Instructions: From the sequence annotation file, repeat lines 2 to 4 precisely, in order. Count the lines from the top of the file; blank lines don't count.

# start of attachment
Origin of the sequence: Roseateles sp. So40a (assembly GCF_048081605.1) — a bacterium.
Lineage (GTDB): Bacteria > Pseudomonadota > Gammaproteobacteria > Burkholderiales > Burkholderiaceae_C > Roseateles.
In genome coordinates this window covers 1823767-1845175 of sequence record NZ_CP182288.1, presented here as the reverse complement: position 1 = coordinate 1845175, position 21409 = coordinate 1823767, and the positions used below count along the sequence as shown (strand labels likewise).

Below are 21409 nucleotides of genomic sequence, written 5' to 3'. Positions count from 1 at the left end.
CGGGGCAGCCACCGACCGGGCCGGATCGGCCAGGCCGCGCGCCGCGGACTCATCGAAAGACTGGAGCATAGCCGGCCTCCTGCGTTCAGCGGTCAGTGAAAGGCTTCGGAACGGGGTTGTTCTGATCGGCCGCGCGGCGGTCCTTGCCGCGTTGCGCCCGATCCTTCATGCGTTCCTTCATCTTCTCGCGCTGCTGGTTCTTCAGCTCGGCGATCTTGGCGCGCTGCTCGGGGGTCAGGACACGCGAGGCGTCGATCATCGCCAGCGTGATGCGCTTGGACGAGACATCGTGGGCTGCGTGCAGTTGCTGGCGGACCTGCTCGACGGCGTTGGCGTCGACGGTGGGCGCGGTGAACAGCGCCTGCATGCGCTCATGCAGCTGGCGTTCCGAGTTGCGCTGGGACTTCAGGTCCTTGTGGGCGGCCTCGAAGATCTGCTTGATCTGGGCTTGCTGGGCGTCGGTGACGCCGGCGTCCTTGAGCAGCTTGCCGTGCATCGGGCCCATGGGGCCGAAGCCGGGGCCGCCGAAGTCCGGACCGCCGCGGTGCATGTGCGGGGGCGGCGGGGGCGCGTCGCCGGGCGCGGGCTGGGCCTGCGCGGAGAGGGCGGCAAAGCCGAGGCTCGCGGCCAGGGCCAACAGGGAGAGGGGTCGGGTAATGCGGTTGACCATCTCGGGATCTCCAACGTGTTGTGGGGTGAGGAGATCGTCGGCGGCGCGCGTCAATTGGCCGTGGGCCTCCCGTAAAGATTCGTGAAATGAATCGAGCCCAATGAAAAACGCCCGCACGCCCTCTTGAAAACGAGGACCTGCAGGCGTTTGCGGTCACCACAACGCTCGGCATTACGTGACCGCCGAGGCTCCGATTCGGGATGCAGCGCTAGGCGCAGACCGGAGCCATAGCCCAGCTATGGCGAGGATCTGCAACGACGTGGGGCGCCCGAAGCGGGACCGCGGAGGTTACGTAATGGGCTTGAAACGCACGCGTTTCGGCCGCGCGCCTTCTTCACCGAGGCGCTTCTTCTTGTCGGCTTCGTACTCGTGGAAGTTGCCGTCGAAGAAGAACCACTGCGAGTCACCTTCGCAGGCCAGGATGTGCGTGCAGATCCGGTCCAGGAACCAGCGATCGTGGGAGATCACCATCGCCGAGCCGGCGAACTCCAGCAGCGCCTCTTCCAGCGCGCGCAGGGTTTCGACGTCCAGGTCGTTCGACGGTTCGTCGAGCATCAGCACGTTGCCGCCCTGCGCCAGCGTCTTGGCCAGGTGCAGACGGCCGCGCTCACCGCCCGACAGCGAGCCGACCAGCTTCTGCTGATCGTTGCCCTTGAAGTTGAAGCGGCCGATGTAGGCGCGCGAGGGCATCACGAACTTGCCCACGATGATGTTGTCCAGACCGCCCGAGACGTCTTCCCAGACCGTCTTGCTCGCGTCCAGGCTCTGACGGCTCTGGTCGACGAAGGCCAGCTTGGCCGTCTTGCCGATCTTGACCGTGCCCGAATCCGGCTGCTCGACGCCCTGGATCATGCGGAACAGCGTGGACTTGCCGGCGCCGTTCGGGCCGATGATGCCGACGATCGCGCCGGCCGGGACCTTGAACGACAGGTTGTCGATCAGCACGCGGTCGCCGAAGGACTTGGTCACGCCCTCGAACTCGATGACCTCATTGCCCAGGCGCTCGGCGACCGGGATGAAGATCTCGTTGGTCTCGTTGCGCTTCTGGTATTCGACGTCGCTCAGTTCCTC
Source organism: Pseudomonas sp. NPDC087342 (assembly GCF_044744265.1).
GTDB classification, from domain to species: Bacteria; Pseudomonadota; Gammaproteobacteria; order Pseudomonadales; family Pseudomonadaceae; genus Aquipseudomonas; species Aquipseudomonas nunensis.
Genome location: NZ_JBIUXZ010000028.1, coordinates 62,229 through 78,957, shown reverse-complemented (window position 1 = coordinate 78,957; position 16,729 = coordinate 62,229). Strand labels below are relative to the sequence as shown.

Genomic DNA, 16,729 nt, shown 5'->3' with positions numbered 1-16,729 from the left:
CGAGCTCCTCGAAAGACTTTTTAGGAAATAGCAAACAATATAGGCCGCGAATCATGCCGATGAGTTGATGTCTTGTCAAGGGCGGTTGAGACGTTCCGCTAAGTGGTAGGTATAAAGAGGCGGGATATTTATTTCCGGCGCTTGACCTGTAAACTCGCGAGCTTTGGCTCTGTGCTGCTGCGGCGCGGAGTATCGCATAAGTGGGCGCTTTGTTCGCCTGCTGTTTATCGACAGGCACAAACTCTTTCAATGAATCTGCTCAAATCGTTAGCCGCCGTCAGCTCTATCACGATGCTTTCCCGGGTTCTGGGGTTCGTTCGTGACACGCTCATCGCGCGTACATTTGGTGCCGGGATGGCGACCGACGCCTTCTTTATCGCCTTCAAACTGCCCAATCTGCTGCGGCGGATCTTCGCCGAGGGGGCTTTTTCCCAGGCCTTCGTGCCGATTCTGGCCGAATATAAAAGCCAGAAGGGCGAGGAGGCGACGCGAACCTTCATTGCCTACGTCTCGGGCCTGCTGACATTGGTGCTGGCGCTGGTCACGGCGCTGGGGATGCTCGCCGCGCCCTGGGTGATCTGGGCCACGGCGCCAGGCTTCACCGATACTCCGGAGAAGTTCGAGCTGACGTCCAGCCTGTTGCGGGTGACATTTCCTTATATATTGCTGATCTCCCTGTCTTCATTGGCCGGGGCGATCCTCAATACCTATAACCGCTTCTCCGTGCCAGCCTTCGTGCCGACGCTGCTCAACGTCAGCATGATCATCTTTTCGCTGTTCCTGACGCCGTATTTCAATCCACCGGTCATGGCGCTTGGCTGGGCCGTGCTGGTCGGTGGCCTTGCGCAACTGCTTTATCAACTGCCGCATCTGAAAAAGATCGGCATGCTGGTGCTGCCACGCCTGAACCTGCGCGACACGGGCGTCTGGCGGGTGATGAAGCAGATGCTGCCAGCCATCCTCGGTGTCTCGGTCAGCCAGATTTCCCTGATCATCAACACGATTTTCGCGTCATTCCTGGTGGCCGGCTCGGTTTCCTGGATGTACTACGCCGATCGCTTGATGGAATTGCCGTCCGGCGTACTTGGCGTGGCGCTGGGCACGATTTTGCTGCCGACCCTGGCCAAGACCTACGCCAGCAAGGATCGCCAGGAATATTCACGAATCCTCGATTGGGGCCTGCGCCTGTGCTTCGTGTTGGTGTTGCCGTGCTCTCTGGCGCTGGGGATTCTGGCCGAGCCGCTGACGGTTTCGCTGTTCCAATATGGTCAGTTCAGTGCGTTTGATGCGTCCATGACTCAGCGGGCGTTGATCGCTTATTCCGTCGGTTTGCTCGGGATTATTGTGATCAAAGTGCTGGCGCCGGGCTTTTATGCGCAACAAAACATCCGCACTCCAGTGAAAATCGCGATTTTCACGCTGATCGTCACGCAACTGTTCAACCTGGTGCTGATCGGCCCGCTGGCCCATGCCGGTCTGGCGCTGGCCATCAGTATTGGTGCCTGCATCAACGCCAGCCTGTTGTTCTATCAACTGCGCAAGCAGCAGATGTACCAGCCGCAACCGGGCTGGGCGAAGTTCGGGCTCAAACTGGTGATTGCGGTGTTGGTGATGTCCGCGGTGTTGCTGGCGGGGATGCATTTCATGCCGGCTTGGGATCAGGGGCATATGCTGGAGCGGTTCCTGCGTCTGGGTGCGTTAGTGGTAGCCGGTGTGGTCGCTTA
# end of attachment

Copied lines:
Lineage (GTDB): Bacteria > Pseudomonadota > Gammaproteobacteria > Burkholderiales > Burkholderiaceae_C > Roseateles.
In genome coordinates this window covers 1823767-1845175 of sequence record NZ_CP182288.1, presented here as the reverse complement: position 1 = coordinate 1845175, position 21409 = coordinate 1823767, and the positions used below count along the sequence as shown (strand labels likewise).

Below are 21409 nucleotides of genomic sequence, written 5' to 3'. Positions count from 1 at the left end.